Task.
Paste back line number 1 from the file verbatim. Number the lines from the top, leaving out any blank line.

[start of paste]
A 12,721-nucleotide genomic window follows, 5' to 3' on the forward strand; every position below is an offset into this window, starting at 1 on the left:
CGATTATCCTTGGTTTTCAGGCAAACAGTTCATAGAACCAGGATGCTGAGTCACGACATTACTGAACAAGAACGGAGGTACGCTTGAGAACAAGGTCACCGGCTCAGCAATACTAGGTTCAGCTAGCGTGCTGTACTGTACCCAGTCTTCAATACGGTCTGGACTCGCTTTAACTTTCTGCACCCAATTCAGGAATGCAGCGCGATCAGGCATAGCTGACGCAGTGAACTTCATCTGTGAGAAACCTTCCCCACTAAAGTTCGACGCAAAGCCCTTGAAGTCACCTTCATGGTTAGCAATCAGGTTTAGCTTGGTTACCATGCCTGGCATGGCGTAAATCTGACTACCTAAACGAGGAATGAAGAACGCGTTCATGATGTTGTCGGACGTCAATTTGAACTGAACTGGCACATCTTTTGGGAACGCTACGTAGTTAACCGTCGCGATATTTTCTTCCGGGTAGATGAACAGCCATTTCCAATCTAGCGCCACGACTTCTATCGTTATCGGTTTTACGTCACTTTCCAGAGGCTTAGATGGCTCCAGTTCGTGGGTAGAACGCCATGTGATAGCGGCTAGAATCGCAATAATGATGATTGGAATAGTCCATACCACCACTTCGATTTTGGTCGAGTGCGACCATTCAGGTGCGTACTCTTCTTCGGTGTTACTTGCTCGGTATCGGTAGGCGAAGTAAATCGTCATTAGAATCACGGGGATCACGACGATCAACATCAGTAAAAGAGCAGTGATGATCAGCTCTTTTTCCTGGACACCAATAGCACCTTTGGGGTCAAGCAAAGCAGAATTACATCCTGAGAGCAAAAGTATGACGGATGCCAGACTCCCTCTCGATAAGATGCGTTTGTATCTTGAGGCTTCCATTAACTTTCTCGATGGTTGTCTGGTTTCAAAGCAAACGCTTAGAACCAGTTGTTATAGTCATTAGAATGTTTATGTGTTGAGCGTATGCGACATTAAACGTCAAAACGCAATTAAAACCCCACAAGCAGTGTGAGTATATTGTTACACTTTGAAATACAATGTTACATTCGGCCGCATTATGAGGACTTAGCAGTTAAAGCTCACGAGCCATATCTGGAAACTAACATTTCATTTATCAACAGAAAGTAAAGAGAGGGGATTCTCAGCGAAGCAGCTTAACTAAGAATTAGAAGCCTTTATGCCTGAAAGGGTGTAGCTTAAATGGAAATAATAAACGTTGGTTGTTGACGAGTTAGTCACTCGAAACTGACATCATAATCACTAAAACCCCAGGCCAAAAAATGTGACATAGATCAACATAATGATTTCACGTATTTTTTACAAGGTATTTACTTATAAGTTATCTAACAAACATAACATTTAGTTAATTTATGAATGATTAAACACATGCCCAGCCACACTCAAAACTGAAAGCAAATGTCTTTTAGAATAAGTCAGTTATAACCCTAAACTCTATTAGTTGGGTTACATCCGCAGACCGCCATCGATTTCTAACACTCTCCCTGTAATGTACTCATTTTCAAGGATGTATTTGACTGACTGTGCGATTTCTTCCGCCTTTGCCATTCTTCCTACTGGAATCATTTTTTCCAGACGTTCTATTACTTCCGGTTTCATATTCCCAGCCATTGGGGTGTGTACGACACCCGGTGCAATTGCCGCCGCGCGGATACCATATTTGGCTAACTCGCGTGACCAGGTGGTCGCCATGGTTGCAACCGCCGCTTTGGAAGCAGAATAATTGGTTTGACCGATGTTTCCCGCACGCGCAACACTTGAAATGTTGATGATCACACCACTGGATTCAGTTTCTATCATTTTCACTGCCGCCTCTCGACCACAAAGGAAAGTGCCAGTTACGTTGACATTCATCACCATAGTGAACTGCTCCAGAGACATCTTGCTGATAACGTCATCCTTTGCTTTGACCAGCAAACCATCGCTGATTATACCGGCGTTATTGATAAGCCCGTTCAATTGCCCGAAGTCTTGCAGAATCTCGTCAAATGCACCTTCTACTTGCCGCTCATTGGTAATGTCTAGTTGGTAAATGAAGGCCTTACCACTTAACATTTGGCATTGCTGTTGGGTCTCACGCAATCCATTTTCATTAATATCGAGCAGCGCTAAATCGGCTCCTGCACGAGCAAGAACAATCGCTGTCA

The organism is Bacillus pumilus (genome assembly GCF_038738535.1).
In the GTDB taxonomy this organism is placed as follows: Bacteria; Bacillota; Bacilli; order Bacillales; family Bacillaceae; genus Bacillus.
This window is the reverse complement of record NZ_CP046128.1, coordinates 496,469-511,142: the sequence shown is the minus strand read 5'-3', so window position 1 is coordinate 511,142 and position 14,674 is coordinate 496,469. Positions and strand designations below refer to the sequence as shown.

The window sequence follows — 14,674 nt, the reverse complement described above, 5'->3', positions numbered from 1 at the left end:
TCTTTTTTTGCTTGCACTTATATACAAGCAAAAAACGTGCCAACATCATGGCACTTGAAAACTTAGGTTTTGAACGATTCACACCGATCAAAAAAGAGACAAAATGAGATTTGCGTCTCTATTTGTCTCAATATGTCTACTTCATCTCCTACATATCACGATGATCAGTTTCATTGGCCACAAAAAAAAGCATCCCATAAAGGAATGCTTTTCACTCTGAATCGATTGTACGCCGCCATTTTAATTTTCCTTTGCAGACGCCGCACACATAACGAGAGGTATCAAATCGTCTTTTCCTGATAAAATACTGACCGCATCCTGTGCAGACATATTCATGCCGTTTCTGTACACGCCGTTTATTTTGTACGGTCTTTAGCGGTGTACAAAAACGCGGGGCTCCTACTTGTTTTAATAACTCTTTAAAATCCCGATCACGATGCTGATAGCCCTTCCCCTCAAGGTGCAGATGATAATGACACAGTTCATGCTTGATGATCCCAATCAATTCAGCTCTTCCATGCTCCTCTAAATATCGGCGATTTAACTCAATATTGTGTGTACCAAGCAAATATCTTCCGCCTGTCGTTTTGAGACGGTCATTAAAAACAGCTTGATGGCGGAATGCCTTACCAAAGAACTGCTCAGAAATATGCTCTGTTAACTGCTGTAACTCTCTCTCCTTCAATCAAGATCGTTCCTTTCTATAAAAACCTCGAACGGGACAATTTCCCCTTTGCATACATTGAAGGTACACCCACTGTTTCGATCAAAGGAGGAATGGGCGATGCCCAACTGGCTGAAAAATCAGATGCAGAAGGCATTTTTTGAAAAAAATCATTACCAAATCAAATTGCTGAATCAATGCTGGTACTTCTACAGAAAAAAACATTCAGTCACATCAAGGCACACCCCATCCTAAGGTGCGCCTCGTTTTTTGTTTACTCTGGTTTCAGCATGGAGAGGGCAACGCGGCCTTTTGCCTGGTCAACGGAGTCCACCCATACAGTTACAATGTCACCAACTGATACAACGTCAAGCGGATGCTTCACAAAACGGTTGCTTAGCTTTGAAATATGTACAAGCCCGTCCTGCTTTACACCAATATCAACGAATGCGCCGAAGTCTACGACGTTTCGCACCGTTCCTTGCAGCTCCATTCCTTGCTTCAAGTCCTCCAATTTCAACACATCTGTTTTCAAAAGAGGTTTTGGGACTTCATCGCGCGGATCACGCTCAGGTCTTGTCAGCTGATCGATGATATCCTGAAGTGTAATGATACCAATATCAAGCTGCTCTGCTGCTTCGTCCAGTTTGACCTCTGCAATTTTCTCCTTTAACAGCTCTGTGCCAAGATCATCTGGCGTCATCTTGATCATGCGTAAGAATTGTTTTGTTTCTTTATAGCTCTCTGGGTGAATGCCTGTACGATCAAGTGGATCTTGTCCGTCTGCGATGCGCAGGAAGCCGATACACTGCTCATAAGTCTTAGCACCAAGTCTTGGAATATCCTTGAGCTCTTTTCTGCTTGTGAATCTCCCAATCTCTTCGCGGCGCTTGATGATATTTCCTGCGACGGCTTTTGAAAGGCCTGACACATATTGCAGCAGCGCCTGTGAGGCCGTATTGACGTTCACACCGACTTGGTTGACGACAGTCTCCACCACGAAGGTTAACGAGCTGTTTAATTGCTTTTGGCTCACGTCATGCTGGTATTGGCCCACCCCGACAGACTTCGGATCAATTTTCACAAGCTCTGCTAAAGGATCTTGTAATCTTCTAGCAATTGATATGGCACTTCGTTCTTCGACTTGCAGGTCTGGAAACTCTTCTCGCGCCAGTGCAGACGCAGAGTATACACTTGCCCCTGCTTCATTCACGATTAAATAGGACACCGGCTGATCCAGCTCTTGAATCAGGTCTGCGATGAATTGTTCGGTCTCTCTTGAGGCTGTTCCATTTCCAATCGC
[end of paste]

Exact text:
A 12,721-nucleotide genomic window follows, 5' to 3' on the forward strand; every position below is an offset into this window, starting at 1 on the left: